One would think that the farming business is on the decline. Yet, countries such as Australia make it look so easy — they export almost two-thirds of their entire agricultural output. Nevertheless, starting your own farming operation takes more than just a few seeds like it does in Minecraft. It takes considerable time, effort, and (above all) knowledge.
Speaking of which — take a closer look at the article below if you wish to become an expert in the field.
Get Some Hands-on Experience First
Reading various guides and books, and watching YouTube videos about farming is commendable. Yet, nothing beats getting your hands dirty. Farm work, in general, can be extremely dangerous; especially so for rookies. Hence, you might want to partner up with an experienced old-timer or consider doing some farm work yourself beforehand. Just make sure your mentor knows what they are doing; otherwise, the both of you can get seriously injured on the job.
When you determine that you’re finally ready, plant a smaller patch first, instead of a whole acre, to act as a test run. Once you get the hang of it, you can start planting larger fields.
Should You Buy or Rent Land
In a nutshell, both strategies are viable and each has its own pros and cons. For starters, buying land requires a substantial amount of capital; that is if you haven’t inherited anything already. Meaning, you have to splash the cash and invest first, making it a somewhat risky endeavour. On the other hand, with cash renting, you can start right off the bat with minimal investments. Still, rents will leech large amounts of your profits each month and can get quite astronomical in size.
At the end of the day, it really comes down to how invested you are in your new enterprise. If you’re really going for it, then buy that land by all means; if not, stick to renting, just in case.
Whether to Go Wide or Tall
Australian farmers are faced with two options when it comes to making a profit — you either go the mass production route, or you simply downsize and modernize your equipment instead. Now, if you’re just a one-man crew, the latter is the more obvious choice.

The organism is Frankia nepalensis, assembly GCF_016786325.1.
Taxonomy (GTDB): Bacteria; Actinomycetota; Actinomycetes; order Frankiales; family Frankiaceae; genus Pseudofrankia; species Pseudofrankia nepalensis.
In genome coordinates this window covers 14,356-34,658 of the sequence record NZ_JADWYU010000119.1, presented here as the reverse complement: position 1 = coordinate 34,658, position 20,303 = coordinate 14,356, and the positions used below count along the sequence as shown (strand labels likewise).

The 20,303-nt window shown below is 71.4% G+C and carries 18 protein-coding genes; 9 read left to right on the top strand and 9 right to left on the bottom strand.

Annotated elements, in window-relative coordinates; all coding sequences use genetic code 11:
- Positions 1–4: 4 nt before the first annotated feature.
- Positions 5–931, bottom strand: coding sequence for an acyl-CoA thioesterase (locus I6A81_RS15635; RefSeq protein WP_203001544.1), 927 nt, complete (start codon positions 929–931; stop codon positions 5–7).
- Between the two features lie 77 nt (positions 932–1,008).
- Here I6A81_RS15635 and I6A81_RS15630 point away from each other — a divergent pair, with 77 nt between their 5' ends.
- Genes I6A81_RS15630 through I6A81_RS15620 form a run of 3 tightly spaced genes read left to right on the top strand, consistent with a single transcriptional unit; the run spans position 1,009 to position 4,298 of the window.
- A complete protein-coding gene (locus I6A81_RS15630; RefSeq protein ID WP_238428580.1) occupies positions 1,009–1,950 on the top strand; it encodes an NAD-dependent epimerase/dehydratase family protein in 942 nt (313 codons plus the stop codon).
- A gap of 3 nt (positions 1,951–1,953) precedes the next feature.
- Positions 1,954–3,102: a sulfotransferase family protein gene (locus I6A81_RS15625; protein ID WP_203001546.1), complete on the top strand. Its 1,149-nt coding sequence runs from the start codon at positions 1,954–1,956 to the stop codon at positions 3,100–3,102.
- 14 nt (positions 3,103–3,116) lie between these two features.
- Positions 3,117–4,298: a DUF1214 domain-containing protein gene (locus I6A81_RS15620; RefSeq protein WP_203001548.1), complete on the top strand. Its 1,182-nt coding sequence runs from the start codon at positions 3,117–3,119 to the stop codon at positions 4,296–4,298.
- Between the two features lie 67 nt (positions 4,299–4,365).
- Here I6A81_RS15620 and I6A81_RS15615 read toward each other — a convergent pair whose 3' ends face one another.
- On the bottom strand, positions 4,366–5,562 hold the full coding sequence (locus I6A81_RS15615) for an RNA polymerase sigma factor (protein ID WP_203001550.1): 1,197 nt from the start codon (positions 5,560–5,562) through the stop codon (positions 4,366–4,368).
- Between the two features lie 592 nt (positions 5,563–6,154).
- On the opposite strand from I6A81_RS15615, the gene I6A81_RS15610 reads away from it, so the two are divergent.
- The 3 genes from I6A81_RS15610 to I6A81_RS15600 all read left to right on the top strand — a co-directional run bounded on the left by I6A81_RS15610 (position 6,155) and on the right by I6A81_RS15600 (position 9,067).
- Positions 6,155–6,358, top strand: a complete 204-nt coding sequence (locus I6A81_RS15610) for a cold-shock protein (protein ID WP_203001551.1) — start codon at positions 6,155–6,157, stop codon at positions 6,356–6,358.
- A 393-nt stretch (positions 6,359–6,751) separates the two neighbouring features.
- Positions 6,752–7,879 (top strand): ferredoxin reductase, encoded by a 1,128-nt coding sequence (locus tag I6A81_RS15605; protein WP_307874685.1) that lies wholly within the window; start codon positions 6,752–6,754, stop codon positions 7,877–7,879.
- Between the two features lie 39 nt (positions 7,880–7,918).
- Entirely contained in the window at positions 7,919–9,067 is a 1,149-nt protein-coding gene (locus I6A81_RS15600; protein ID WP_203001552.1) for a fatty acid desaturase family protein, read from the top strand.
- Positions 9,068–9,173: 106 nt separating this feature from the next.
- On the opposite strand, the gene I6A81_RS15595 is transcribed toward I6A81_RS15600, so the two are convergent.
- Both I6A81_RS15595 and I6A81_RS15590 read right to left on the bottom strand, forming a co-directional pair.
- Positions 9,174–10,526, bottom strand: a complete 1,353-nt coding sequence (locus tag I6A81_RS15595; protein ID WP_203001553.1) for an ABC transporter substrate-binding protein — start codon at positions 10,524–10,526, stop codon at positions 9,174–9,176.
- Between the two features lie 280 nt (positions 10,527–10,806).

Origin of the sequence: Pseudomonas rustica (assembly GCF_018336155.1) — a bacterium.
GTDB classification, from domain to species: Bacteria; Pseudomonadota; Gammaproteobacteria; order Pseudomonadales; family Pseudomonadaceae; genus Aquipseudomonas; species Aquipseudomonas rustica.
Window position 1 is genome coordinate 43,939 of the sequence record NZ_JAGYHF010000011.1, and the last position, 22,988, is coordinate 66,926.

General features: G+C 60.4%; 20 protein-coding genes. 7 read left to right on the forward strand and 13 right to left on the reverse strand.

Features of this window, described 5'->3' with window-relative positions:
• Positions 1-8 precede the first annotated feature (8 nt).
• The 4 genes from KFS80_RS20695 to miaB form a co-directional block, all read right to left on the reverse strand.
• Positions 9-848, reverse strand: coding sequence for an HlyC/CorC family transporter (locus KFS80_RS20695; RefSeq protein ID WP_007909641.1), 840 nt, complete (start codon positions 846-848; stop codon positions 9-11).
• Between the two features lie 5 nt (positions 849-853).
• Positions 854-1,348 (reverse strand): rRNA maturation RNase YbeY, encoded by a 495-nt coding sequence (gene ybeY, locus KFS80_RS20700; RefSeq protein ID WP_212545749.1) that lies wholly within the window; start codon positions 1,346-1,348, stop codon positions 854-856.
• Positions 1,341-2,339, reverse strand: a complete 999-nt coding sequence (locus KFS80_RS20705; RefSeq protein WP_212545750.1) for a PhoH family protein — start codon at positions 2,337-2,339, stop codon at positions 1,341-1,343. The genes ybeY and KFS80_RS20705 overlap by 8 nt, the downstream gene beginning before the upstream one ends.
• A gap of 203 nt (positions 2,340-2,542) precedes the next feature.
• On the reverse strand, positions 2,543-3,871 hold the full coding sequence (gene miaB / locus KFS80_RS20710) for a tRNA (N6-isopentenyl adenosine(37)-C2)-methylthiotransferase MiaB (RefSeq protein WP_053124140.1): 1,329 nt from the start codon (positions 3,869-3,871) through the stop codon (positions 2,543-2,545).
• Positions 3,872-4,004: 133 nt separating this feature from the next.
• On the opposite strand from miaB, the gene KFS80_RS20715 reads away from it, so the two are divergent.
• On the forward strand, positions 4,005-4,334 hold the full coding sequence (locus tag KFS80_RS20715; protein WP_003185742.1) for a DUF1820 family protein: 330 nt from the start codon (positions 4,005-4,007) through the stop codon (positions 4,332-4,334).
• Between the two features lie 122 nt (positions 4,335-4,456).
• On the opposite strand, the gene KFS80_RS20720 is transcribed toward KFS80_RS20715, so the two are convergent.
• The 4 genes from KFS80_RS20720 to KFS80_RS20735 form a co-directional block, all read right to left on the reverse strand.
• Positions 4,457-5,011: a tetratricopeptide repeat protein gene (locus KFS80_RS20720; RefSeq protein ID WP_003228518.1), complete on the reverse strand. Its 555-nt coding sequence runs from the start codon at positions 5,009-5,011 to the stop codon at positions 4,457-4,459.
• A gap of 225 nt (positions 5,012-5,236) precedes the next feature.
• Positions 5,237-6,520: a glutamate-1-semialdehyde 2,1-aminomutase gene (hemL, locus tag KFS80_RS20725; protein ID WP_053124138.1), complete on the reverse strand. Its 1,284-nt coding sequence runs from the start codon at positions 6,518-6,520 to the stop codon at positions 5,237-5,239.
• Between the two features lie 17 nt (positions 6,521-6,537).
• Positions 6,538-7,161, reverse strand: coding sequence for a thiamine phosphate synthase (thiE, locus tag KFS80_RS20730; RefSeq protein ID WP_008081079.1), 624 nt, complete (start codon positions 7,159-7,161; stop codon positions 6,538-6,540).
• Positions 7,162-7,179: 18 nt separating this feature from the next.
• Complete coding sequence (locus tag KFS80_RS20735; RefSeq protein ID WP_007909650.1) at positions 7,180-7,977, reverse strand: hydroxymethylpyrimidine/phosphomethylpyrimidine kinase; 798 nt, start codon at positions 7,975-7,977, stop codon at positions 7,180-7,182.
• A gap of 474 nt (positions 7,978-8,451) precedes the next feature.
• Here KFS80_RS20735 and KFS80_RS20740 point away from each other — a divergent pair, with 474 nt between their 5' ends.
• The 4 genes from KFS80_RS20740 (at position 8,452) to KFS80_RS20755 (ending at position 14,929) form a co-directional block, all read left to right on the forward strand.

For example, say you wanted to start a small poultry farm in your own back yard. Before you fall into a chicken and egg situation (so to speak), you first need to get your hands on some proper equipment. Luckily for you, finding a reliable egg incubator in Australia is relatively simple; compared to some other developing countries. After you get one of those, hatching and brooding your little feathered friends becomes a breeze; just remember not to count all your chickens before they hatch.
Should You Specialize or Diversify Your Business
When it comes to running a small farm business, placing all your eggs in one basket isn’t necessarily a bad thing. Sticking to what you know best often yields the best results. In addition, experimenting with new breeds and sorts takes a lot of trial and error that may not pay off in the end.
Nevertheless, finding a niche market is still better than playing it safe; it just requires some additional research. The reason being, customers — especially the younger generations — are now more interested in sustainability and quality than they are concerned with food prices. This presents an excellent opportunity for imaginative entrepreneurs to find a hole in the market and exploit it for profit.
Selling Your Produce
Marketing your produce to local health food stores, instead of merely going to the farmers’ market, is probably your best bet; especially in this day and age when there’s such a craze for all things healthy and natural. Millennials, in particular, are fiercely loyal when it comes to brands, and they are no small customer base by any means. So, if you have a unique selling proposition (organic foods, home-made, etc.), focus your attention on this specific target audience. That way you’ll get more out of your goods than on the market. In essence, you can even cut the middleman out and sell produce directly from your property if there’s enough demand.
In the world of business, spreading brand awareness goes a long way. So, don’t be a chicken and dabble in marketing to jumpstart your business and go on from there.